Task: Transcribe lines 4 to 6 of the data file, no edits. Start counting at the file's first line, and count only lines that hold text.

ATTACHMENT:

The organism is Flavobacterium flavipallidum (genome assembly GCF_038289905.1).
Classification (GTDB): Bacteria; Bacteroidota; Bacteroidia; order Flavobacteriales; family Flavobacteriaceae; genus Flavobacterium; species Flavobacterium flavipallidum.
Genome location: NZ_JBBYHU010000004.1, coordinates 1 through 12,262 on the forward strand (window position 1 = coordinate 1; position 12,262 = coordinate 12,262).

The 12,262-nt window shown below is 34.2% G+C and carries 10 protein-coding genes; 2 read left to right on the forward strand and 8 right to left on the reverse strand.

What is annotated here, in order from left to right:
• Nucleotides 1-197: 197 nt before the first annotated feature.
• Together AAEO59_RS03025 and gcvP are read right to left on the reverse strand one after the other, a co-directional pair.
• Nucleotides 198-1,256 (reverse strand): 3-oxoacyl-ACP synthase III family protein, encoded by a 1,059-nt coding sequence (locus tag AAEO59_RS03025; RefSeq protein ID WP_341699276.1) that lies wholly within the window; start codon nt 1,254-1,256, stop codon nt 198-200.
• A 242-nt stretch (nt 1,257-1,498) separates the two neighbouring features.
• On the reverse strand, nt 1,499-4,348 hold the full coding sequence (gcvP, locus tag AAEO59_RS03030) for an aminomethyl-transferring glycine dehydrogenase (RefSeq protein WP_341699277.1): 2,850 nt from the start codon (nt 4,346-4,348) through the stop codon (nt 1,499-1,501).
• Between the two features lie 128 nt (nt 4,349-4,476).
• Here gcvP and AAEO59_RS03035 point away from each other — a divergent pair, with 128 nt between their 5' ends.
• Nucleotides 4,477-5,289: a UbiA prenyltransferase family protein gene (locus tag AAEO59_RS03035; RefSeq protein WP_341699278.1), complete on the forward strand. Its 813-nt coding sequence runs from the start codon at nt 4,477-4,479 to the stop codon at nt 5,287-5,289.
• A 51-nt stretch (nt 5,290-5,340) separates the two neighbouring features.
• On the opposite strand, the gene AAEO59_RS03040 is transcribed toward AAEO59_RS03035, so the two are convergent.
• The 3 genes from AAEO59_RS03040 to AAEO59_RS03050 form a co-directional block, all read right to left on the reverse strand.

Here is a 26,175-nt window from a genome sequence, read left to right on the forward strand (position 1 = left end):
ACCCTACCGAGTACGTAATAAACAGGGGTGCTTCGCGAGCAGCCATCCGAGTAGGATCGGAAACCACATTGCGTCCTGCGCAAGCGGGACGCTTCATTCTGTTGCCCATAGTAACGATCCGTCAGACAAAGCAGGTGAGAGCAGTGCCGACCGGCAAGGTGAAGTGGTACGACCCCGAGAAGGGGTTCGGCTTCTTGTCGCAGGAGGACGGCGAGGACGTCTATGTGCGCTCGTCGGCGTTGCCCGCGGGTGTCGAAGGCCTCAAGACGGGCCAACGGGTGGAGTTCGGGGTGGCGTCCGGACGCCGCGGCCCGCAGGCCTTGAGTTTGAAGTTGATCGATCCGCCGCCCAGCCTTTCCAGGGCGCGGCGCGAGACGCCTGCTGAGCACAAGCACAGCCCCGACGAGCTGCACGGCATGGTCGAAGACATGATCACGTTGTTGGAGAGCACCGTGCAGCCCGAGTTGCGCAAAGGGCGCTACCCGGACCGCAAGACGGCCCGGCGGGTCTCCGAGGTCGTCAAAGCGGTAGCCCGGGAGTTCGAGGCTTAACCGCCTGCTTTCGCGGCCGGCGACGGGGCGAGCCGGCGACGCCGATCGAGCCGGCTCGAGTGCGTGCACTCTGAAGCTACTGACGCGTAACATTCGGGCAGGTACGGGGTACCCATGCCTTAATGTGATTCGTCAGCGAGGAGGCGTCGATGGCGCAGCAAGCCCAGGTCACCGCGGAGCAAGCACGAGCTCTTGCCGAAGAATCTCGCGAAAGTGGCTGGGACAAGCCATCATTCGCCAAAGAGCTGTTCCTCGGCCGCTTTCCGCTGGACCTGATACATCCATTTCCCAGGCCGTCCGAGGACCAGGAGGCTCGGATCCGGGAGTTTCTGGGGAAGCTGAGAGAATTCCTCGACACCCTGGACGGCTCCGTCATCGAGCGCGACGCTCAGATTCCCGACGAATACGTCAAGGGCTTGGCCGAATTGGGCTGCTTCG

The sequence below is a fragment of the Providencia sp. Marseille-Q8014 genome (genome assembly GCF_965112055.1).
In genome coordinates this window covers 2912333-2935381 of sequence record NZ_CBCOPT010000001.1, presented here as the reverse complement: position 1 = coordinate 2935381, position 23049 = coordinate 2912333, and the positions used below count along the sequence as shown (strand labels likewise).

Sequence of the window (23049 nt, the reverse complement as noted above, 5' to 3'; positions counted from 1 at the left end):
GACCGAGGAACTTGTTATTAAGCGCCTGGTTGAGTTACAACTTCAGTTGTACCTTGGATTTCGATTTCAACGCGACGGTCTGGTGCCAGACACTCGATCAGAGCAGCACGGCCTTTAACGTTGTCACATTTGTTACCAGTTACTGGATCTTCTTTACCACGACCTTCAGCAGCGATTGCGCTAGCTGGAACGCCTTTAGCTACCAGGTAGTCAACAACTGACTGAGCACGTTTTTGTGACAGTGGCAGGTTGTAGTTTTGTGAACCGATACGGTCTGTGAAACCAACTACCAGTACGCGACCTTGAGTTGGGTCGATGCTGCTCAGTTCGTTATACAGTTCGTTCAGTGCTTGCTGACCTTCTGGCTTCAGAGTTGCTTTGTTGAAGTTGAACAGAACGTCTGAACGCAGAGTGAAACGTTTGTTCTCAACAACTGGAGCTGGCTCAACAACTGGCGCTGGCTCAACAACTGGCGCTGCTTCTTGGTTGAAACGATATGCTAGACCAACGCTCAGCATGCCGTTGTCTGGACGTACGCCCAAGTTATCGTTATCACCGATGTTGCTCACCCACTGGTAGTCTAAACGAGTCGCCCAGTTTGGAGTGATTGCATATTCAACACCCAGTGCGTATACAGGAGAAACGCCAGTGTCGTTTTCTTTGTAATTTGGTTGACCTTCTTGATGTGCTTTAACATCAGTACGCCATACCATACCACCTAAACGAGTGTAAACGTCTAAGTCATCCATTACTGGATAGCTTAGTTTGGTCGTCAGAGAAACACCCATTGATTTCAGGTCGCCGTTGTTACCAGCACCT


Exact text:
The 12,262-nt window shown below is 34.2% G+C and carries 10 protein-coding genes; 2 read left to right on the forward strand and 8 right to left on the reverse strand.

What is annotated here, in order from left to right:
• Nucleotides 1-197: 197 nt before the first annotated feature.